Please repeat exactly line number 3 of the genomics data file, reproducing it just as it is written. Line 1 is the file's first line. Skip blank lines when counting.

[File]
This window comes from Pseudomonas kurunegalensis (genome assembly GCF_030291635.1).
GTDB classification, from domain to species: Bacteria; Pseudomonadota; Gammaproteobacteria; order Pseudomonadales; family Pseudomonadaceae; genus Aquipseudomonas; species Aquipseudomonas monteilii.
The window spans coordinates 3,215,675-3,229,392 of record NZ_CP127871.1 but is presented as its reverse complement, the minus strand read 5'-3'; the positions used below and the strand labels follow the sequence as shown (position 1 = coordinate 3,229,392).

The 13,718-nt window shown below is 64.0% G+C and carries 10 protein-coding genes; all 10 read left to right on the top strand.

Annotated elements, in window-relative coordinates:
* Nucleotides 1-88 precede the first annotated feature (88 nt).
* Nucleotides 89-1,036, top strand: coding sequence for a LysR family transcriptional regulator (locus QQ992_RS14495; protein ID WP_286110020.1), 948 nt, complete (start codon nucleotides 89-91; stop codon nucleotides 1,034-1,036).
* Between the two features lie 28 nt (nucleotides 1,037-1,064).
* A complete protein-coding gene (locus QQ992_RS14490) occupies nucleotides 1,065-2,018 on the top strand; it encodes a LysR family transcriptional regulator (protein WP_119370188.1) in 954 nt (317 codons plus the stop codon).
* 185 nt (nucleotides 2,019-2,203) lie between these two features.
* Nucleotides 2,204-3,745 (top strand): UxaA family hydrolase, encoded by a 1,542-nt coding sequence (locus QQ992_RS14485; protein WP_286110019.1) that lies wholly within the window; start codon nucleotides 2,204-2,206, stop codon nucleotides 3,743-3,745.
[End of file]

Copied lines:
The window spans coordinates 3,215,675-3,229,392 of record NZ_CP127871.1 but is presented as its reverse complement, the minus strand read 5'-3'; the positions used below and the strand labels follow the sequence as shown (position 1 = coordinate 3,229,392).